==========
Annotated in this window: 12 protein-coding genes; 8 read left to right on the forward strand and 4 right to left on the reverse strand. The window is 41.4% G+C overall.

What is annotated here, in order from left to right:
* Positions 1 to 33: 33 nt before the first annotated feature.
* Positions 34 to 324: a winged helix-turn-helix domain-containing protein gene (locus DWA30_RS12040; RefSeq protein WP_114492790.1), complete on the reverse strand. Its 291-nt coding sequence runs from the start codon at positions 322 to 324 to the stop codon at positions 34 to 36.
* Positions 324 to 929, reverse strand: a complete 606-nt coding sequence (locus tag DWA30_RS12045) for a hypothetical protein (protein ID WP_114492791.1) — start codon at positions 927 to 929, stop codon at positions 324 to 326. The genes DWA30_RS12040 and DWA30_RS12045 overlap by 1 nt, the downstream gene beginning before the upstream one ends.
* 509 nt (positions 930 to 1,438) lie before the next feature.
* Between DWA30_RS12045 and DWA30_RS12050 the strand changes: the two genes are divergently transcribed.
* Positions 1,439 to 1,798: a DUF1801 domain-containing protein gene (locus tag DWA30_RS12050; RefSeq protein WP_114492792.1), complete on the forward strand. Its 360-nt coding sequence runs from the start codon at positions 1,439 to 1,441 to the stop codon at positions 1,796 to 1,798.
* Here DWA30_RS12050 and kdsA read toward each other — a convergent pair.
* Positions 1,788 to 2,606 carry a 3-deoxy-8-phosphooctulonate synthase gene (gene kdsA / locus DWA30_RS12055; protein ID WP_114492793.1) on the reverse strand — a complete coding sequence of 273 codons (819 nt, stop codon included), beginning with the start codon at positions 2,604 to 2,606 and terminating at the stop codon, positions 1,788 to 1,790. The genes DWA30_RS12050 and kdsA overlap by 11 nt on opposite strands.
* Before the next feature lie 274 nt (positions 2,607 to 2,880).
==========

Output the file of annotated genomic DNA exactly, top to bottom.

Annotated in this window: 12 protein-coding genes; 8 read left to right on the forward strand and 4 right to left on the reverse strand. The window is 41.4% G+C overall.

What is annotated here, in order from left to right:
* Positions 1 to 33: 33 nt before the first annotated feature.
* Positions 34 to 324: a winged helix-turn-helix domain-containing protein gene (locus DWA30_RS12040; RefSeq protein WP_114492790.1), complete on the reverse strand. Its 291-nt coding sequence runs from the start codon at positions 322 to 324 to the stop codon at positions 34 to 36.
* Positions 324 to 929, reverse strand: a complete 606-nt coding sequence (locus tag DWA30_RS12045) for a hypothetical protein (protein ID WP_114492791.1) — start codon at positions 927 to 929, stop codon at positions 324 to 326. The genes DWA30_RS12040 and DWA30_RS12045 overlap by 1 nt, the downstream gene beginning before the upstream one ends.
* 509 nt (positions 930 to 1,438) lie before the next feature.
* Between DWA30_RS12045 and DWA30_RS12050 the strand changes: the two genes are divergently transcribed.
* Positions 1,439 to 1,798: a DUF1801 domain-containing protein gene (locus tag DWA30_RS12050; RefSeq protein WP_114492792.1), complete on the forward strand. Its 360-nt coding sequence runs from the start codon at positions 1,439 to 1,441 to the stop codon at positions 1,796 to 1,798.
* Here DWA30_RS12050 and kdsA read toward each other — a convergent pair.
* Positions 1,788 to 2,606 carry a 3-deoxy-8-phosphooctulonate synthase gene (gene kdsA / locus DWA30_RS12055; protein ID WP_114492793.1) on the reverse strand — a complete coding sequence of 273 codons (819 nt, stop codon included), beginning with the start codon at positions 2,604 to 2,606 and terminating at the stop codon, positions 1,788 to 1,790. The genes DWA30_RS12050 and kdsA overlap by 11 nt on opposite strands.
* Before the next feature lie 274 nt (positions 2,607 to 2,880).